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19th New York State Legislature

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Members  24
Members  70
Party control  Federalist (14-9)
19th New York State Legislature
Jurisdiction  New York, United States
Term  July 1, 1795 – June 30, 1796
President  Lt. Gov. Stephen Van Rensselaer (Fed.)

The 19th New York State Legislature, consisting of the New York State Senate and the New York State Assembly, met from January 6 to April 11, 1796, during the first year of John Jay's governorship, in New York City.

Contents

Background

Under the provisions of the New York Constitution of 1777, the State Senators were elected on general tickets in the senatorial districts, and were then divided into four classes. Six senators each drew lots for a term of 1, 2, 3 or 4 years and, beginning at the election in April 1778, every year six Senate seats came up for election to a four-year term. Assemblymen were elected countywide on general tickets to a one-year term, the whole assembly being renewed annually.

In March 1786, the Legislature enacted that future Legislatures meet on the first Tuesday of January of each year unless called earlier by the governor. No general meeting place was determined, leaving it to each Legislature to name the place where to reconvene, and if no place could be agreed upon, the Legislature should meet again where it adjourned.

On February 7, 1791, the Legislature had re-apportioned the Senate and Assembly districts, according to the figures of the 1790 United States Census.

Matthew Clarkson resigned, leaving a vacancy in the Southern District; and John Williams was elected to Congress, leaving a vacancy in the Eastern District.

At this time the politicians were divided into two opposing political parties: the Federalists and the Democratic-Republicans.

Elections

The State election was held from April 28 to 30, 1795. U.S. Chief Justice John Jay was elected Governor; and State Senator Stephen Van Rensselaer was elected Lieutenant Governor; both were Federalists.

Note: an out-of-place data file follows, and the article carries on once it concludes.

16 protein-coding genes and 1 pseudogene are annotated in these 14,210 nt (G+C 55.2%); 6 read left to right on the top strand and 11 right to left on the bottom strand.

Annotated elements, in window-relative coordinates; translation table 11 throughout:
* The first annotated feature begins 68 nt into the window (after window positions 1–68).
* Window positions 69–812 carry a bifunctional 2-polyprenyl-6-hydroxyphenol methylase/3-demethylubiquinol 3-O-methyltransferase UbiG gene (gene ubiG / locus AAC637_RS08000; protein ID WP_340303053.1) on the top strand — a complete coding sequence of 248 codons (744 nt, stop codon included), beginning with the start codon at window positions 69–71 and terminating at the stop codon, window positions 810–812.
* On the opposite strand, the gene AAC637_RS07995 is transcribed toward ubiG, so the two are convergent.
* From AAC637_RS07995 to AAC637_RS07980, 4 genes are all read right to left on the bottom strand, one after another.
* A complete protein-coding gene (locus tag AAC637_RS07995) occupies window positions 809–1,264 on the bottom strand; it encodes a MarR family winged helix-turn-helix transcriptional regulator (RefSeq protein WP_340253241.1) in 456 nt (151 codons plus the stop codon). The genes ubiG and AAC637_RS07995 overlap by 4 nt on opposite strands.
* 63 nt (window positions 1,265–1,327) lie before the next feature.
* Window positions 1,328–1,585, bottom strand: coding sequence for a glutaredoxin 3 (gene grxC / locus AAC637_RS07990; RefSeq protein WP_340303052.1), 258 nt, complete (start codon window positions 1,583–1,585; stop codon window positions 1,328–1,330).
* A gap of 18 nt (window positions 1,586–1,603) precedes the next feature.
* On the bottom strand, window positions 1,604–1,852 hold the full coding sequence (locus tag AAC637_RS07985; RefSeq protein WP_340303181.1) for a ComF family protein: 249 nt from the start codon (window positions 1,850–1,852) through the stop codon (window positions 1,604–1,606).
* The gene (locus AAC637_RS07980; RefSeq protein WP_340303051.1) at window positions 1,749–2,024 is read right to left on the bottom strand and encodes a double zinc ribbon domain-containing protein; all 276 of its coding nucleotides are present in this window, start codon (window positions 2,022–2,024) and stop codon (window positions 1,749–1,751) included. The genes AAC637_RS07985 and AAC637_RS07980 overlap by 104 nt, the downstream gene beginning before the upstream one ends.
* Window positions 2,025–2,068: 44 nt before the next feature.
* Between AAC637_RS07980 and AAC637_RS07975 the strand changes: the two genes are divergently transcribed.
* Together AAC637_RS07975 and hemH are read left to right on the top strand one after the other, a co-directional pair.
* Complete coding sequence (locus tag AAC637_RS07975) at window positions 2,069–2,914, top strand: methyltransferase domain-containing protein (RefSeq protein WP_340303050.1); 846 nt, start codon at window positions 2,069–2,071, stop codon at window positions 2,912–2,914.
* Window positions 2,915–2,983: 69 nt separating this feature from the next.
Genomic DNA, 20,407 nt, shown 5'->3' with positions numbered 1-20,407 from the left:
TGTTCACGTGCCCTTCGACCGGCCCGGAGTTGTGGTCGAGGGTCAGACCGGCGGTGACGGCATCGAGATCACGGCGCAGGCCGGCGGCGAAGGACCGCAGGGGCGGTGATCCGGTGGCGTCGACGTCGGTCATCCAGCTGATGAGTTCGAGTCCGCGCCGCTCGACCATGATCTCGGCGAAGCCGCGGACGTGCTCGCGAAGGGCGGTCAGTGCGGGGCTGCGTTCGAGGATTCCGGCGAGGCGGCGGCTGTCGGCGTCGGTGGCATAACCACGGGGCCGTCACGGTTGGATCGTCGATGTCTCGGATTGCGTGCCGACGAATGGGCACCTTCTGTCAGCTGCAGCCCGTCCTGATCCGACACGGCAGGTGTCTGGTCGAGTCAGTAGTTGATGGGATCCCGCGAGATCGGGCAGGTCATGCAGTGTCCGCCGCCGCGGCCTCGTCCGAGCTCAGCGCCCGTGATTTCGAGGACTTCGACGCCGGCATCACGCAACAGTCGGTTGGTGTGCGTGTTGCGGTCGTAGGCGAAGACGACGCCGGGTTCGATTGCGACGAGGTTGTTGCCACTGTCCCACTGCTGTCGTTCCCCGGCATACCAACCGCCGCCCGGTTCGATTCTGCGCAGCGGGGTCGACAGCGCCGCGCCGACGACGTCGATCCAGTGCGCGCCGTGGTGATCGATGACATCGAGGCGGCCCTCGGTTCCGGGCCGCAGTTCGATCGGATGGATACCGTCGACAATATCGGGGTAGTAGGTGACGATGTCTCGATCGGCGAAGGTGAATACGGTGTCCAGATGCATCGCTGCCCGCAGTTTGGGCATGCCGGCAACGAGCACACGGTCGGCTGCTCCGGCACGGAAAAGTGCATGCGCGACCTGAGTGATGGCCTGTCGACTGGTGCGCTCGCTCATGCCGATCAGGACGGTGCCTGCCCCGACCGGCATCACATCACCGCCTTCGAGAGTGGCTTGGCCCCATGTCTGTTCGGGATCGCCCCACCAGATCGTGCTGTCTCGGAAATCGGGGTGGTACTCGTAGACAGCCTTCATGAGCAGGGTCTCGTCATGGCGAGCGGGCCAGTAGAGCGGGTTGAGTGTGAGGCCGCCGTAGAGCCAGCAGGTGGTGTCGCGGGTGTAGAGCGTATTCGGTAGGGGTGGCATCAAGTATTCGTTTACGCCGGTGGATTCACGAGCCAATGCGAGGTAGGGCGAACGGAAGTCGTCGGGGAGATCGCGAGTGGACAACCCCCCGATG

Senators Samuel Jones, Joshua Sands (both Southern D.), Thomas Tillotson (Middle D.) and Philip Schuyler (Western D.) were re-elected. Abraham Schenck (Middle D.) and Ebenezer Russell (Eastern D.) were also elected to full terms in the Senate. Philip Livingston (Southern D.) and Ambrose Spencer (Eastern D.) were elected to fill the vacancies.

Sessions

The Legislature was to meet at Federal Hall in New York City on January 5, 1796, but assembled a quorum only the next day. Both Houses adjourned on April 11.

William North was re-elected Speaker with a vote of 29 against 18 for James Watson; both were Federalists.

On February 12, 1796, the Legislature divided the State into seven districts, in each of which an Assistant Attorney General was to be the principal prosecuting officer, instead of the Attorney General and his deputy who had prosecuted statewide. The Attorney General continued to prosecute personally in New York City; the original Assistant Attorneys General appointed were: Nathaniel Lawrence, Jacob Radcliff, Ambrose Spencer, Anthony I. Blanchard, Abraham Van Vechten, William Stuart and Thomas R. Gold.

On March 4, 1796, the Legislature re-apportioned the Senate and Assembly districts, based on the figures of the New York State Census of 1795. The number of State Senators was increased from 24 to 43; the number of assemblymen was increased from 70 to 108; the two-county Assembly districts were dismembered, and several new counties were created.

Districts

  • The Southern District (8 seats) consisted of Kings, New York, Queens, Richmond, Suffolk and Westchester counties.
  • The Middle District (6 seats) consisted of Dutchess, Orange and Ulster counties.
  • The Eastern District (5 seats) consisted of Washington, Clinton, Columbia and Rensselaer counties.
  • The Western District (5 seats) consisted of Albany, Montgomery, Herkimer, Ontario, Otsego, Saratoga, Tioga, Onondaga and Schoharie counties.
  • Note: There are now 62 counties in the State of New York. The counties which are not mentioned in this list had not yet been established, or sufficiently organized, the area being included in one or more of the abovementioned counties.

    Members

    The asterisk (*) denotes members of the previous Legislature who continued in office as members of this Legislature.

    Employees

  • Clerk: Abraham B. Bancker
  • Districts

    Note: There are now 62 counties in the State of New York. The counties which are not mentioned in this list had not yet been established, or sufficiently organized, the area being included in one or more of the abovementioned counties.

    Assemblymen

    The asterisk (*) denotes members of the previous Legislature who continued as members of this Legislature.

    Employees

  • Clerk: Oliver L. Ker
  • Sergeant-at-Arms: Robert Hunter
  • Doorkeeper: Richard Ten Eyck
  • References

    19th New York State Legislature Wikipedia


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